Lab Fee - $13

  • An introductory course dealing with the ways to handle first aid situations. Included are measures to be taken in treating shock, bleeding, fractures, poisonings, and drug overdoses. Emphasis is placed on preparing individuals to handle common household emergencies, and recognizing and treating cardiac arrest and choking victims. Completion of the course leads to certification in standard first aid and cardiopulmonary resuscitation.
  • A study of disruptions of normal physiology, the processes that bring about these disruptions, and the various ways in which disruptions manifest themselves as symptoms, signs, physical findings, and laboratory findings. The course will explore the pathophysiology of genetic diseases, hypersensitivity and autoimmune diseases, infectious diseases, neoplasia, diseases due to physical and chemical agents, disturbances of fluid and electrolyte balance, and endocrine dysfunction.

  • This course requires active participation in the field of Emergency Medical Services (ambulance, rescue squad, hospital, etc.) and permission of the instructor. The fundamentals of emergency medical care are presented in accordance with the New York State EMS Code. Emphasis is placed on the theory and practice of pre-hospital emergency care. Successful completion of the course requires attendance at all sessions and achievement of a passing grade in all evaluation phases as required by the New York State Department of Health.

  • Elective courses for students interested in advanced work in the biological sciences on problems in their special field of interest. Enrollment limited in order to allow each student the opportunity to pursue his/her field of special interest.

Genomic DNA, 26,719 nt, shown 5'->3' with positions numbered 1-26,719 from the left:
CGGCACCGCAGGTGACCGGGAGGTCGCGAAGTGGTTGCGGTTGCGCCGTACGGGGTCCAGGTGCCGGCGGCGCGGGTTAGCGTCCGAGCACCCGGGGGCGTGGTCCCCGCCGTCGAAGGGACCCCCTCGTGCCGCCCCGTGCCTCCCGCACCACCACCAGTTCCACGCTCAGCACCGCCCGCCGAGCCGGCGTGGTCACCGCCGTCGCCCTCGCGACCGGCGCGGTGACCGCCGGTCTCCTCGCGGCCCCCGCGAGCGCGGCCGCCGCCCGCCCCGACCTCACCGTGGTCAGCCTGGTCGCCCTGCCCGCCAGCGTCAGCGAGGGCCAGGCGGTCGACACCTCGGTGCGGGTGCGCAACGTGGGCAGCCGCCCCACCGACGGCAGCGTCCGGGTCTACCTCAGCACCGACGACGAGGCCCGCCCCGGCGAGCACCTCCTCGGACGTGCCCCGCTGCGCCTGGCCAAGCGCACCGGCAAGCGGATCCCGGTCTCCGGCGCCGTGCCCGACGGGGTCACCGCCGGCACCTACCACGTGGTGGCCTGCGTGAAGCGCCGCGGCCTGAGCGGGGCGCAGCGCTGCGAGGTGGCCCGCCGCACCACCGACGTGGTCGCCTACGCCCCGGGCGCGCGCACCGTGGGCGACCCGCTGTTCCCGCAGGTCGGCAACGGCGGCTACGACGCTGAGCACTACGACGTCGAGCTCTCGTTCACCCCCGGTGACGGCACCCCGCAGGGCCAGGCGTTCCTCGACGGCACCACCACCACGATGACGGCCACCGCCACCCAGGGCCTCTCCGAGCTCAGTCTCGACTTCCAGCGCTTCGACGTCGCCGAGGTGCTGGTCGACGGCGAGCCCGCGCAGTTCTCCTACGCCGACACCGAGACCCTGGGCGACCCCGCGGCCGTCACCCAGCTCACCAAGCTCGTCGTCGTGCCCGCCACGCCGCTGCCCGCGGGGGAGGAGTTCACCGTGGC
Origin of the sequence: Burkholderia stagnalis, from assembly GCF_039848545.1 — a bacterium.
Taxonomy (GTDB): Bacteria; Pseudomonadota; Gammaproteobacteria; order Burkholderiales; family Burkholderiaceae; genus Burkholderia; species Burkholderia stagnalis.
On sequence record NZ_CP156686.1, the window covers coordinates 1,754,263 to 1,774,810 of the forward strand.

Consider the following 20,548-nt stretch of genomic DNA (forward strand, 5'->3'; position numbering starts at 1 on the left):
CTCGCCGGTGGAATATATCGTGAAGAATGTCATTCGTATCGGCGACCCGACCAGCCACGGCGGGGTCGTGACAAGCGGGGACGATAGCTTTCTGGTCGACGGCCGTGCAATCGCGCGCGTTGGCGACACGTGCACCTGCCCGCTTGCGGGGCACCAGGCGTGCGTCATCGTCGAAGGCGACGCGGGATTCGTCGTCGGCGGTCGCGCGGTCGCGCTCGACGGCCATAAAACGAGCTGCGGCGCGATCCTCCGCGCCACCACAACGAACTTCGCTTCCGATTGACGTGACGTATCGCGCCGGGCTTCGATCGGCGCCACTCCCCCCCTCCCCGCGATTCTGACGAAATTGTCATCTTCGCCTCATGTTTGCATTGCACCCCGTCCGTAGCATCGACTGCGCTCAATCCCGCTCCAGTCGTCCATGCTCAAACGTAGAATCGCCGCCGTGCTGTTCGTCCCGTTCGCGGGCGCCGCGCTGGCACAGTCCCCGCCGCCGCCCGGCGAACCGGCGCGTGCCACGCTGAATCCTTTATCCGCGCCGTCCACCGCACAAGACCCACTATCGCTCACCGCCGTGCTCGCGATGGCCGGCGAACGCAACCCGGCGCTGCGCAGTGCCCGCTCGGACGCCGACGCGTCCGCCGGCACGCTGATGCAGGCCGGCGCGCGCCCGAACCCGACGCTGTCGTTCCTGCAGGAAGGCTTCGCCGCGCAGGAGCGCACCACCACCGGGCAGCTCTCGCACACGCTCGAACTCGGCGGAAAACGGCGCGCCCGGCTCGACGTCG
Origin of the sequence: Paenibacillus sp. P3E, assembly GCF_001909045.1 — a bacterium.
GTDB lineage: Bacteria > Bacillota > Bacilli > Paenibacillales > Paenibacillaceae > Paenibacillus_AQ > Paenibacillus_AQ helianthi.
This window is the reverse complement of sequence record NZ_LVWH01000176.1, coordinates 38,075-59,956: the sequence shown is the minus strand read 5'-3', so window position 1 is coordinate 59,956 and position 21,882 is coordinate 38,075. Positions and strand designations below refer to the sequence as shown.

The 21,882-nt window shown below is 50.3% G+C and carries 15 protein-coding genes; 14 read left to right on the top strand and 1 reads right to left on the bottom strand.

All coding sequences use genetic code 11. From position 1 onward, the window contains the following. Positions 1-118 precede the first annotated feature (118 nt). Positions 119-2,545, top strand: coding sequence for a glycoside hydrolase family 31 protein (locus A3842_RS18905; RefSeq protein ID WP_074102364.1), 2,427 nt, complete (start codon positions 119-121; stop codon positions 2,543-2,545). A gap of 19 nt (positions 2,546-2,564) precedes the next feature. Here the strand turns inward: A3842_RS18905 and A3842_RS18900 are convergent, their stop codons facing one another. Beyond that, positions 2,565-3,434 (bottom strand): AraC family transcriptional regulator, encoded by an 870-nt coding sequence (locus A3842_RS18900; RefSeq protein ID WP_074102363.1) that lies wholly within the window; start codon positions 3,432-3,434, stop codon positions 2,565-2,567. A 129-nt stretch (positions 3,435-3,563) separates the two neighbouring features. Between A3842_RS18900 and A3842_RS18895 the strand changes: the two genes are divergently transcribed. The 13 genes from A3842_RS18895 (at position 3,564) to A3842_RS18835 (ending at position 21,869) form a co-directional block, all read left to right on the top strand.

• The course will analyze the biotic and abiotic factors that influence or limit distributions of organisms. Emphasis will be placed on population and community biology, including evolution, genetics, behavior, models of population growth, species interactions and community structure. Metabolic and energy relationships at the ecosystem level also will be explored. Examples will be drawn from all domains and kingdoms of organisms.

  • A survey of microorganisms, their structures, physiology, and identification, with the various medical and non-medical implications in our daily lives. Topics include prokaryotic cell structure and function; biochemical processes; physical and chemical factors that affect cell growth; classification and identification; and physical and chemical methods of control. A major portion of the course deals with the pathogenic properties of microorganisms and the body’s defense mechanisms including the functions of the immune systems.

  • This Internet-based course examines abnormal human physiology in a clinical context, with intent to develop specific intellectual skills related to nursing and other allied health professions. Pathophysiology is considered from a systemic perspective, with emphasis given to cellular abnormalities, disruptions of homeostasis, infectious disease, inflammation, and disorders of the blood, immune, cardiovascular, respiratory, digestive, endocrine, neurological, musculoskeletal, integumentary, renal, genitourinary, and reproductive systems.

  • A study of heredity and the gene from the perspective of the individual, the cell, and the population. The human species will be emphasized along with the recent advances in biotechnology.  Laboratory work includes Drosophila breeding, polymerase chain reaction, and DNA electrophoresis.

    Lab Fee - $13